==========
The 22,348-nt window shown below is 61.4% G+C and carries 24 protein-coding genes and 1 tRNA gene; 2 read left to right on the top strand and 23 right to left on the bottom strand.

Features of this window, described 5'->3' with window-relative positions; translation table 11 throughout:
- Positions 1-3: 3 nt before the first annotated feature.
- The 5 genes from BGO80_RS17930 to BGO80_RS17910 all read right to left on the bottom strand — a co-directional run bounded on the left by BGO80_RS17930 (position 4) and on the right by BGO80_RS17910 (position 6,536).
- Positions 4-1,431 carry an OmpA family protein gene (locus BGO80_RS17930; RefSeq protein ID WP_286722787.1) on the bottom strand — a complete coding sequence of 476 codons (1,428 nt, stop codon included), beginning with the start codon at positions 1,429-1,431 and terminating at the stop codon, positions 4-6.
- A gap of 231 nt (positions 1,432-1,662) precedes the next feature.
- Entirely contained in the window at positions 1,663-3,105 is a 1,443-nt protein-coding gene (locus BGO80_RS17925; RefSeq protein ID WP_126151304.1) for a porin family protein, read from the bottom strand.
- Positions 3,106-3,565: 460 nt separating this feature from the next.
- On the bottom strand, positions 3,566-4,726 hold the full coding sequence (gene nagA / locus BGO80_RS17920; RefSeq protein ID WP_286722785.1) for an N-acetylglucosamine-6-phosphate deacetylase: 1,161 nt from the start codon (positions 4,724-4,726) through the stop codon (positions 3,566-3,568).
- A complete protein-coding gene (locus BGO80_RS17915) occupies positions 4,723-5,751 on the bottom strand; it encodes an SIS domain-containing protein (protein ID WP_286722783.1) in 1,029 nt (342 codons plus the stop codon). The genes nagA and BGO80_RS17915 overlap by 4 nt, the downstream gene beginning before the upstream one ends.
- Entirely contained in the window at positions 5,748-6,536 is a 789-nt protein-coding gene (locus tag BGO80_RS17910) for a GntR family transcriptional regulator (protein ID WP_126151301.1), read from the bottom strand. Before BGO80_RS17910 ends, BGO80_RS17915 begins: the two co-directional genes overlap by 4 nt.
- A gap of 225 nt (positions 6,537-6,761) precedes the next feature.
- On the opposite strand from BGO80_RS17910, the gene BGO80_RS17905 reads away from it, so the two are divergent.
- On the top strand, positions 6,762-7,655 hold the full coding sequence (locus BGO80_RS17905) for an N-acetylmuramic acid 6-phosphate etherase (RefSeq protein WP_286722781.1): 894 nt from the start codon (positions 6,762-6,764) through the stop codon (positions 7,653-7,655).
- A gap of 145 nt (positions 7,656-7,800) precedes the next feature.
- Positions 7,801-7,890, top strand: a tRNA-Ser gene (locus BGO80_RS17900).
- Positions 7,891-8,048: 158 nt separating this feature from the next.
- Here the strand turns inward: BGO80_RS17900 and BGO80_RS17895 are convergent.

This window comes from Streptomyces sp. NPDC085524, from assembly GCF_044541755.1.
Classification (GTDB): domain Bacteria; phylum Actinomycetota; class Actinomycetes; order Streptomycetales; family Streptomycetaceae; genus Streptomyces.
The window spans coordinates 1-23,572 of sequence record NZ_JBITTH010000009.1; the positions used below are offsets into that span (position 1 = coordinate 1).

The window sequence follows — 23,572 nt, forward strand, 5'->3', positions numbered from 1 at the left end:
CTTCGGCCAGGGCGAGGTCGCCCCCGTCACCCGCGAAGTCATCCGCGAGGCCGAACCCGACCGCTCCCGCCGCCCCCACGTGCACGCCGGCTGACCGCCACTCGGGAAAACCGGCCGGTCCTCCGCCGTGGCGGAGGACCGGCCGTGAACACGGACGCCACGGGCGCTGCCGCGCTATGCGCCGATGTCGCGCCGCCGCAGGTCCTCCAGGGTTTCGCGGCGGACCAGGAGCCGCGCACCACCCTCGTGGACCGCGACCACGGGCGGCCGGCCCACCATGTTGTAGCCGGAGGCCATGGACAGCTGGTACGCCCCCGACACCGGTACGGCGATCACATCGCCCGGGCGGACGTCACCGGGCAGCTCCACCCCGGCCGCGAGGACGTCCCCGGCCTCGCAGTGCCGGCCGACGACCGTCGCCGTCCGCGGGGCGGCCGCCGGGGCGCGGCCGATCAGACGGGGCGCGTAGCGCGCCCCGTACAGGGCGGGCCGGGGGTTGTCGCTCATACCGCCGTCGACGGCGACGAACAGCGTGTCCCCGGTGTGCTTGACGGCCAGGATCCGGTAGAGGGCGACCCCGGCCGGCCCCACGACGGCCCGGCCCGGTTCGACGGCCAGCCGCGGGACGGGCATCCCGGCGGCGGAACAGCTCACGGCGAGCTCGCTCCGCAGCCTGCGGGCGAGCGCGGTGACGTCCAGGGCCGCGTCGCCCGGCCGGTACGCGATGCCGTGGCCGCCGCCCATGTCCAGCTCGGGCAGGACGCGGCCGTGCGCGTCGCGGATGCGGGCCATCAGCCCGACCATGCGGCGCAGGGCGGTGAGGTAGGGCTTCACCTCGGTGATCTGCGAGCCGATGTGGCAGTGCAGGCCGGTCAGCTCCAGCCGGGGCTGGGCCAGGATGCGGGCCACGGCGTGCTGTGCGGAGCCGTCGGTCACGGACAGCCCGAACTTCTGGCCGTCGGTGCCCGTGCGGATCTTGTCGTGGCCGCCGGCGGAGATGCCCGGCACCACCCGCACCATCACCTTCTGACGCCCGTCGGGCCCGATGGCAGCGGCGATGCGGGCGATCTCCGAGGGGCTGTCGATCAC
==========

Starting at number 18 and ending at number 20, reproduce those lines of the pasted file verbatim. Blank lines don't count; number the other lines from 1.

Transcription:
- Here the strand turns inward: BGO80_RS17900 and BGO80_RS17895 are convergent.

This window comes from Streptomyces sp. NPDC085524, from assembly GCF_044541755.1.
Classification (GTDB): domain Bacteria; phylum Actinomycetota; class Actinomycetes; order Streptomycetales; family Streptomycetaceae; genus Streptomyces.